Old people are the newspaper’s audience.
    Old people die and so do newspapers.

    Nuff’ said.

  19. Jr. High says:

    Thanks for what?

  20. Naughty By Nature says:

    Live blogging is fun. Well, about this whole DMN thing, just stop worrying and bust a move to the unemployment line.

  21. Eric Celeste says:

    Thank you, Towski.

  22. News Junkie says:

    Magazines are not faring all that well, either. Whatever happens you may be next.

  23. Centerfold says:

    I like a photo mandate.

  24. Peterk says:

    ‘Go. It’s scary, but it’s the right thing to do. Strangely, it will all turn out well. How? I don’t know. It’s a mystery.”

    I’ve been laid off twice and am now working for my 9th employer in 30 years. Each new job brought new challenges; moving across country, commuting up and down I-95, learning new schools. and so far it has turned out well

    I follow the Yogi Berra rule for career paths
    “when you come to the fork in the road, take it.”
    now how can i post a photo with my comment?

  25. Someone Else says:

    A word on that young employee who Eric thinks wants your job:

    No, she doesn’t. It’s the young people who are leaving newspaper newsrooms the fastest. They don’t have houses/kids/roots here. They can afford to pick up and go, and they are.

    To grad school. To travel the world. To jobs at which they can use their IT skills without being constantly quibbled with by managers who know far less about online than they do. Jobs at which they’ll make more money.

    The people who are stuck are 50, with kids in high school and college, and bills to pay.

    They’re also newsrooms’ old pros, and you’d think newspapers might actually value the depth of their news-gathering experience.

    They’re not making a fortune, especially in Dallas and Fort Worth. And especially compared with their top editors and corporate bigwigs.

    But yeah, they’ll be the ones slashed.

  26. Long Memory says:

    Burning Down’s note up above about retention bonuses summoned up a question or two in my mind: Where might those executives go? Who might want them? In a dying business, all they’ll have to offer is the evidence that they can get off a sinking ship. But that might not work next time. Besides, aren’t a lot of those people family? Old Man Dealy would probably take a lot of his offspring to the woodshed if he were to come back today.

  27. amandacobra says:

    @ Someone Else


    Young-ish people who don’t own their homes and can live on $32k a year and don’t have kids are the ones who have some breathing room. They also are the ones that, though their first love is probably journalism, have enough tech knowledge to be able to find some shelter in the boring recesses of corporate world if need be until the carnage is over.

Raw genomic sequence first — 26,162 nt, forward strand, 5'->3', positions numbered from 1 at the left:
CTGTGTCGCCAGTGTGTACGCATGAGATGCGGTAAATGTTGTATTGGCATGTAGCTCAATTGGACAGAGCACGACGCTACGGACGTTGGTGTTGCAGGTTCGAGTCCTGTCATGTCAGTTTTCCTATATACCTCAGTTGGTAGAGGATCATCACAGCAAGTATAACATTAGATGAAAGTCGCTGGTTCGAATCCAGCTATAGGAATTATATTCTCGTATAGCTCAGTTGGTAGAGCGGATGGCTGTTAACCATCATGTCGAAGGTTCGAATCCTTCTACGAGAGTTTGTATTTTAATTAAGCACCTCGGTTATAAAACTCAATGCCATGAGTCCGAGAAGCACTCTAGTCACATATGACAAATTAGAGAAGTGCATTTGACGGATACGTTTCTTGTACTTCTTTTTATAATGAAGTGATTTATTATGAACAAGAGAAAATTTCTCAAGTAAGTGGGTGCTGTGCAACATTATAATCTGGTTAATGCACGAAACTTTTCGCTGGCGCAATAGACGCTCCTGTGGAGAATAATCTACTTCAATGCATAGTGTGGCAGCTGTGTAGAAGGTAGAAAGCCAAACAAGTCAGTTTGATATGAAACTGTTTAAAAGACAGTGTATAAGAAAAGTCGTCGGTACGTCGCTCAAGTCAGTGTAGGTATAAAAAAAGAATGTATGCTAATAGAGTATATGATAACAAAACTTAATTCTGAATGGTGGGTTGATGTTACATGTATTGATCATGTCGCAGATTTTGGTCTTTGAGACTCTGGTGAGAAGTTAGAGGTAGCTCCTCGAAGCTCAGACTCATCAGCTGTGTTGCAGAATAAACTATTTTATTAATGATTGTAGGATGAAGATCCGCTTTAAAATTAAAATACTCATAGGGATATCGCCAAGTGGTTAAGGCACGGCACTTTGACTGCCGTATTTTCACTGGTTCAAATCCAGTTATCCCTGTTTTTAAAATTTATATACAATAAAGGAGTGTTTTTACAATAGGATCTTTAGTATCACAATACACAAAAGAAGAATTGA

Those 5 years or so from retirement can take the money and run, no problem. Might not have been how they thought it was gonna end but not a huge disaster.

    For those that are middle aged with ‘tween/teenagers, mortgages and roots who went to college for this, interned for this, envisioned doing this back at their high school newspapers, have devoted probably 15-20 professional years doing this and only this…..this is very bad.

  28. Filth and Fury says:

    Working for a company from when you’re out of college to death is over. That era in the business world is over. Companies don’t want loyalty because they can let you go or lay you off anytime. Workers don’t have loyalty to companies, because of this hiring and firing mentality. I am not bitching. Just expressing the business world is different now.

  29. jrp says:

    right on, Filth and Fury

    with at least 30 more years until seriously thinking about retiring to Boca, i fully expect to have at least four or five, if not 10 more employers

    sad as it is for many DMNers right now, sometimes you have to see the opportunity in disaster and just jump off the cliff, which of course, is hard, if not impossible, for a lot of folks

    and dragging your feet only ends up hurting you. case in point, i think the DMN was offering a $10,000 “bonus” to qualified employees that took the last round of buyouts or the ones before that and that number is just $500 this time

    could be wrong, but i think i heard that somewhere

  30. Young Dumb Kid says:

    “Because there is some dumb young kid five desks over who works for half of what you do, and that little moron strongly believes she is on a mission. She will work day and night for $32K, do so happily, never complain to her boss, and wants desperately to have your job.”

    -Very True! And we have no mortgages or daycare bills so we’ll wait it out.

  31. ex-Lois Lane says:

    It took me 10 years of late nights and BORING stories to make $32K in the late 1990s and, when I did, many of my journalist friends were jealous. When I left full-time journalism five years later in disgust over what the profession had become, many of my journalist friends were even more jealous.

    Get out while you can.

  32. Someone Else says:

    Dear God, ex-Lois Lane. It took you 10 years of late nights to make $32K? Who were you working for? Even DMN pays better than that. Trust me.

  33. TakeTheFreakingBuyoutAlready says:

    Great post, Eric. So very true. I left the DMN three years ago, and just like in 2006, I am once again counting my lucky stars that I made that decision!

  34. ex-Lois Lane says:

    A series of small dailies all around the country, including in the Dallas-Fort Worth area. And, sad to say, pay rates have not improved that much. DMN and Star-T are the exceptions, not the rule.

  35. Snotty-tot says:

    Despite being a harsh critic of their biased reporting, I do still grieve for folks who lose their jobs and the collateral damage. It’s the management that needs to be packing.